Thursday, November 17, 2011

MSC Sustainable Fisheries Certification Works says new report

In October 2010 MSC announced that it had selected, from the various contract bidders, MRAG Ltd to undertake the first detailed analysis of the environmental impacts that have resulted from the first ten years of MSC’s fishery certification program.  MRAG was supported in this contract by Poseidon Aquatic Resource Management Ltd and Meridian Prime Ltd. 

These consulting companies have recently submitted their joint report.  You get what you pay for so no surprise that the report concluded that MSC eco-certification really works. 

The media release states that this is an “independent” study.  Not so.  MRAG Ltd. is a consulting company heavily engaged in the MSC certification game.  Further, one of the report authors, David Agnew, is a long time MSC insider as Chair of the Technical Advisory Board and is now on staff as MSC Director of Standards.

The study focuses on improvements in eight outcome performance indicators: stock status; population reference points; stock recovery; retained species; bycatch species; endangered, threatened and protected (ETP) species; habitats and environments.

Improvements were purported to have been evidenced over the period commencing with the secret MSC pre-assessment, through assessment and into the certification.

The conclusion from the study was that MSC works.

Erik Stokstad, writing in Science is not convinced. Scoring is subjective and there is no control study (i.e. how did fisheries not under MSC certification progress over the same period?).

While MSC continues to certify fisheries that are data-deficient, clearly not sustainable or which cause unacceptable collateral damage on other components of the ecosystem we, the resource owners, should reserve judgement regarding the efficacy of the program. 

Thursday, November 3, 2011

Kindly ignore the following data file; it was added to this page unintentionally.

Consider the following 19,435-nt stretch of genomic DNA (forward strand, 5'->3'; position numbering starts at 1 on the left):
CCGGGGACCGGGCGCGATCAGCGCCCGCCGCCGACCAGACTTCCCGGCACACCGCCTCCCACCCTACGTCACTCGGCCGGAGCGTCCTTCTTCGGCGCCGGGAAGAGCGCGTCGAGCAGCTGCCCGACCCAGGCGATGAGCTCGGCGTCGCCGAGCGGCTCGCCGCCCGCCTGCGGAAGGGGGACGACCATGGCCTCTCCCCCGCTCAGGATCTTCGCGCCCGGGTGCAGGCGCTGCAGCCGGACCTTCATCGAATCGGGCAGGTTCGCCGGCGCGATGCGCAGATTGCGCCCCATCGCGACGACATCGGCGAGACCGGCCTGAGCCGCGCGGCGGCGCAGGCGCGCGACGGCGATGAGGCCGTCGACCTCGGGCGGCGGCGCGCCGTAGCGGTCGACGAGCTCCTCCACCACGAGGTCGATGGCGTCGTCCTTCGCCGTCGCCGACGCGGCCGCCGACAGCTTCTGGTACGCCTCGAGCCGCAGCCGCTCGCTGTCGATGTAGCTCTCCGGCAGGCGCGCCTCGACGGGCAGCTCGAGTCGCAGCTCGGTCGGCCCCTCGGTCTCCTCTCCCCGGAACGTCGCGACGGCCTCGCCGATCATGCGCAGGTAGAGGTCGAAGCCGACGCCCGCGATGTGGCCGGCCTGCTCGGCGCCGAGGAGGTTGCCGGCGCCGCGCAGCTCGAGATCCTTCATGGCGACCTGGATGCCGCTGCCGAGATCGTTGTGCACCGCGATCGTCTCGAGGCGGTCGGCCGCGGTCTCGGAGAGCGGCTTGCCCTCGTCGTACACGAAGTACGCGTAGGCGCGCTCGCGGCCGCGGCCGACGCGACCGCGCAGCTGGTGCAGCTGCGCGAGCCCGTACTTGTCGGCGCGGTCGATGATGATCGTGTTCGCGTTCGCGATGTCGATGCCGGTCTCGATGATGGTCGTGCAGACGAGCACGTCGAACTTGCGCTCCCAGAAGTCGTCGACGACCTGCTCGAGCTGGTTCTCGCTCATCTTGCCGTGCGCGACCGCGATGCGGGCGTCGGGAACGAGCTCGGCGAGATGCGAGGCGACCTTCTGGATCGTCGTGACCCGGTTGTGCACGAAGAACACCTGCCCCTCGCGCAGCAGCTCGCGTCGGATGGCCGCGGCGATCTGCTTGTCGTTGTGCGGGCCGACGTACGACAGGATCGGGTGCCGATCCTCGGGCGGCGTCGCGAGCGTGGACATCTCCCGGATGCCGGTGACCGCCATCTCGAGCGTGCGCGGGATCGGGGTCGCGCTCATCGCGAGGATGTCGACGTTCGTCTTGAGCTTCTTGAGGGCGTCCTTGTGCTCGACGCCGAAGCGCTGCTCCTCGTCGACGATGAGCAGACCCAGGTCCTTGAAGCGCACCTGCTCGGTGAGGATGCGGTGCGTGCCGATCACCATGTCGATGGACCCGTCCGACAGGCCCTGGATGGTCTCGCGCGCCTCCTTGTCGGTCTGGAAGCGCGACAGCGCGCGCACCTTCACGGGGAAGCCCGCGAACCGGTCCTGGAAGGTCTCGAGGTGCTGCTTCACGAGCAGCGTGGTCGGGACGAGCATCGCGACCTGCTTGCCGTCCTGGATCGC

Objections stall MSC certifications of US and Canadian swordfish

Two bids for MSC sustainability certification by pelagic longline fisheries on swordfish have run into objections.  These objections are currently under “adjudication” by an MSC appointed “Independent Adjudicator”.

The two fisheries seeking certification are the North West Atlantic Canada Longline Swordfish backed by the consulting company Intertek Moody Marine Ltd. and the Southeast US North Atlantic Swordfish Fishery backed by the consulting company MRAG Americas.

These consulting companies are heavy hitters who don’t take kindly to obstacles being placed in the way of their clients and they are fighting back.

Moody was acquired by Intertek for US$730 million in March 2011.  Moody itself swallowed smaller Canadian competitor TAVEL Certification Inc. in December 2009.   

MRAG Americas is sister company to MRAG Ltd. in the UK which is owned by Sir John Beddington, chief scientific advisor to the UK Government.  Sir John is not without controversy.  The president of MRAG Americas is Andrew Rosenberg, a post doctoral assistant to Beddington at Imperial College London in the early 1990s.  Rosenberg went on to become the deputy director of NOAA’s NMFS before leaving to form MRAG Americas.  He is currently also special advisor to Jane Lubchenco, Undersecretary of Commerce and Administrator of NOAA.

The objection to the Canadian longline fishery certification was filed by The Ecology Action Centre (EAC), The David Suzuki Foundation, Oceana and the Sea Turtle Conservancy on 20 September 2011.  The objection to the US Longine fishery was filed by the Turtle Island Restoration Network (TIRN) on 27 September 2011 and is supported by Wider Caribbean Sea Turtle Conservation Network (WIDECAST), Oceana, Center for Biological Diversity, Ecology Action Centre and the Animal Welfare Institute.